ALAMEDA, Calif. -- Is there room in the Oakland Raiders locker room for both Chucky and Beast Mode?
It's a question we posed on Tuesday, before Jon Gruden was welcomed back with a lavish media conference, and it's a question Gruden himself would like an answer to in the not-too-distant future.
Gruden, you see, has never met Marshawn Lynch. Not as the coach of Lynch's favorite boyhood football team in Oakland during Lynch's early teen years. Not as a broadcaster on ESPN's "Monday Night Football" the past nine seasons, when Lynch became an NFL household name.
"I asked for Marshawn Lynch in production meetings and I never got to meet him," Gruden said during his conference amid laughter because, yes, Lynch avoids controlled interactions with the media like he does would-be tacklers in the open field.
"So I'm anxious to sit down with Marshawn and meet him. We'll talk about his future and the Raiders. I can't wait. He came back to the Raiders for similar, I think, reasons that I did. I think he loves Oakland. I think he loves the Raiders and guys like him interest me, so I'm looking forward to talking to him."
No doubt Lynch marches to the beat of his own drum, and he can be seen as a distraction in a young and impressionable locker room.
But he was also the Raiders' most productive offensive player in the second half of a disappointing 6-10 season after coming out of a one-year retirement.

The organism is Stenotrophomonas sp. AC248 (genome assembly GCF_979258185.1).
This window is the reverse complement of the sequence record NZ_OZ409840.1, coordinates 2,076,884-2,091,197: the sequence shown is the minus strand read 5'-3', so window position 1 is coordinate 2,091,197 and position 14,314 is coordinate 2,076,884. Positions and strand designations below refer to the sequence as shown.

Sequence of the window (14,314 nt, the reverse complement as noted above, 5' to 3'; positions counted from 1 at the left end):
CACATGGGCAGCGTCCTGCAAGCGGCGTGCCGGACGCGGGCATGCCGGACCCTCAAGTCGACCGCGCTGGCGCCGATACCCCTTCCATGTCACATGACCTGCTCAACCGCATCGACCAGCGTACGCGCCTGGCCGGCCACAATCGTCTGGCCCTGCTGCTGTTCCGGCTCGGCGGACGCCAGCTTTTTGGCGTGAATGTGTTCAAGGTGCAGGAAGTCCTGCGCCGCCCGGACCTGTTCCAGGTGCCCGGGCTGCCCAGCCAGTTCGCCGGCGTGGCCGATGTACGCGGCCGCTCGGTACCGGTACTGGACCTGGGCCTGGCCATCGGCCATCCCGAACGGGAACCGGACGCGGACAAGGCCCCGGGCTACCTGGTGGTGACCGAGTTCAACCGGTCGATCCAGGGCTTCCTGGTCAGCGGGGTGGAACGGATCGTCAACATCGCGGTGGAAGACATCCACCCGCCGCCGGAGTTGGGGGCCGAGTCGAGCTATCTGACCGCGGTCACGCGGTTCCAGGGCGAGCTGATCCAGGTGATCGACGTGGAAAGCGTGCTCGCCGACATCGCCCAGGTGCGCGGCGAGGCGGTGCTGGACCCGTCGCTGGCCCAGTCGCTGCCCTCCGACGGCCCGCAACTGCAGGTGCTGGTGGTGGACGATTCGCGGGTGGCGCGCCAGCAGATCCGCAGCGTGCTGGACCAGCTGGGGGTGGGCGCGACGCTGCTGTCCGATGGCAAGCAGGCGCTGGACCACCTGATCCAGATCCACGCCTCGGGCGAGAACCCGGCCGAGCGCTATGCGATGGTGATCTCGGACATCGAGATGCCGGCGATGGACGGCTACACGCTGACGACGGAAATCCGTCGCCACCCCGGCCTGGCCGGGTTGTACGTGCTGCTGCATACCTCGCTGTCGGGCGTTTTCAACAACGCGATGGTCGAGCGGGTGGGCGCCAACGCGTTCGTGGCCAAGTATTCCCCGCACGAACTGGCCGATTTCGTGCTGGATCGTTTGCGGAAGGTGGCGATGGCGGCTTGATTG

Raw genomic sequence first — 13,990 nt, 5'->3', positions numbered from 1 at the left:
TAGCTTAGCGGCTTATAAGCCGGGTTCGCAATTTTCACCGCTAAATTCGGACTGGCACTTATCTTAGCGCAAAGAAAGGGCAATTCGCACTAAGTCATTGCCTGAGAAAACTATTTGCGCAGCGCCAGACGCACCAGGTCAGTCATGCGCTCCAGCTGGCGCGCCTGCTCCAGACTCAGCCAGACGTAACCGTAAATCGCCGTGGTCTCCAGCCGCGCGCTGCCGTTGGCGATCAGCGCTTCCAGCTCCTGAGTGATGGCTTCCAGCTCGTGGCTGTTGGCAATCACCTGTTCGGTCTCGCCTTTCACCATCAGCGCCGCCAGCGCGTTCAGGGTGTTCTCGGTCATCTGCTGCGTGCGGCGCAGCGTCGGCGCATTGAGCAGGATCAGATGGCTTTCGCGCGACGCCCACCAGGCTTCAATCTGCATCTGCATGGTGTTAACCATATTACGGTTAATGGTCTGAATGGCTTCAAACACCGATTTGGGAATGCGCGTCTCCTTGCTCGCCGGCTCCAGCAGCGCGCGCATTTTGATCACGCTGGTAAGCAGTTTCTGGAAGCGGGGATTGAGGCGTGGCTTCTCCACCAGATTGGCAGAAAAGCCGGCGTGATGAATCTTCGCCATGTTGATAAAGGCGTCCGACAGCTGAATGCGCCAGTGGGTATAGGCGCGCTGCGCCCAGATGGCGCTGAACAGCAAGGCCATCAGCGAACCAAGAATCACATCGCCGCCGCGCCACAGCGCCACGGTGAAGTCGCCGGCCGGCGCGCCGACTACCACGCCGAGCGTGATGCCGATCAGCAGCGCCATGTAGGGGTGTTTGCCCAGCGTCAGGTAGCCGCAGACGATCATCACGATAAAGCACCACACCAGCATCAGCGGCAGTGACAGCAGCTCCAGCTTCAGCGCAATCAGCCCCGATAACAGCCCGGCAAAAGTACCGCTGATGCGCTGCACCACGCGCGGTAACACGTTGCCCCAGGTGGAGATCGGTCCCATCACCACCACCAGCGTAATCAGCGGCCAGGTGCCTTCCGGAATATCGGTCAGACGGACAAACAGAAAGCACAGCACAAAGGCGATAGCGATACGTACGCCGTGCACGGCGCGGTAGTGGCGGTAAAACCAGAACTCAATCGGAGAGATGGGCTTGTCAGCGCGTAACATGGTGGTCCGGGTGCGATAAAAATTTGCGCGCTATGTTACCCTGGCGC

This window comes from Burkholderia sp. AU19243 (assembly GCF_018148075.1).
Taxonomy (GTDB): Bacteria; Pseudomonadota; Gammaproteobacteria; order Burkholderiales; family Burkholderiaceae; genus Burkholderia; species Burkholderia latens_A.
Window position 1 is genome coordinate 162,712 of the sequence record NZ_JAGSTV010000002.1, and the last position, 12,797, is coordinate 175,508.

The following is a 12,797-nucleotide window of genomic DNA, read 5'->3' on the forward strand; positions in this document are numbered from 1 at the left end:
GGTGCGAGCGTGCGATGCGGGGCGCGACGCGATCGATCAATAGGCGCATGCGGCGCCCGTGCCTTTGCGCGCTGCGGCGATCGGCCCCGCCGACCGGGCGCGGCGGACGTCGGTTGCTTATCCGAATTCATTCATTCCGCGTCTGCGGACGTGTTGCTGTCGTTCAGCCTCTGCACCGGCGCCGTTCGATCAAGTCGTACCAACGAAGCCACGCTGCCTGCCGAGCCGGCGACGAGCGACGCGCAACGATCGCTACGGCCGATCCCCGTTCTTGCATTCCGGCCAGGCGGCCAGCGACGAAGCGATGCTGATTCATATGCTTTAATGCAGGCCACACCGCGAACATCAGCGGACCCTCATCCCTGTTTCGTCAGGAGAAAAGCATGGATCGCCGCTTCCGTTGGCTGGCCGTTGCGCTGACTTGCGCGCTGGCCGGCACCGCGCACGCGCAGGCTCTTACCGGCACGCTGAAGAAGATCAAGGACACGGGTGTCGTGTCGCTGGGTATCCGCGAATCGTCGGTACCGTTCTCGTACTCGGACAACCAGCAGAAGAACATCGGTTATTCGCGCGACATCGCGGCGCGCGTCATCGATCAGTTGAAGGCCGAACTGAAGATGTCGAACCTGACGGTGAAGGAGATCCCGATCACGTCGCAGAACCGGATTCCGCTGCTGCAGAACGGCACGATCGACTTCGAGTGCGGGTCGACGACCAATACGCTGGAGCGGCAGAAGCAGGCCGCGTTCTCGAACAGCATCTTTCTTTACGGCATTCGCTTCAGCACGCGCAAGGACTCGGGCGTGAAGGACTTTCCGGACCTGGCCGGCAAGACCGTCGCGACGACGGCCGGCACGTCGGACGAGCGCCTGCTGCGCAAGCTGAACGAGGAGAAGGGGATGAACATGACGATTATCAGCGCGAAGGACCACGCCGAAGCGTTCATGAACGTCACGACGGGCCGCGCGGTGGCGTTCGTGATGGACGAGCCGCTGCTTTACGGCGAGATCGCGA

Project his stats from his last eight games over a full 16-game season and Lynch has 1,250 rushing yards with 10 rushing TDs. His 50 missed tackles forced over the whole season were the sixth-most of any running back in the NFL, according to Pro Football Focus.
Lynch, who turns 32 in April, has yet to say if he will return, though the Raiders appear willing to honor the second-year of his two-year deal, which will pay him a base salary of $4 million in 2018 and carry a salary cap number of $6 million. He is due a $1 million roster bonus on the fifth day of the new league year, on March 18.
Cut Lynch, who became the 31st member of the NFL's 10,000-yard rushing club, and the Raiders save $6 million against the cap, with no dead money.
Gruden, whose last game coaching the Raiders was in the Tuck Rule Game on Jan. 19, 2002, returned to Oakland to close out some "unfinished business" he said.
Lynch said he came out of retirement to play for the Raiders when word came that the franchise was moving to Las Vegas in 2020.
"The way we feel just about where we're from and why we represent where we're from so hard is because we know what the struggle is and how we get down," Lynch said last summer of growing up in Oakland. "So, every home game that I get to come to this m-----f------, I'm probably going to be riding with the whole town.
"It ain't like I'm saying, 'I'm coming to y'all's city and I'm riding with y'all.' This is actually like, born and raised and bred, and pissing in them hallways and running down them alley ways. I really did that right here and now I get an opportunity to play here."
Their missions are similar. Now it's a matter of Gruden getting that sit down with Lynch.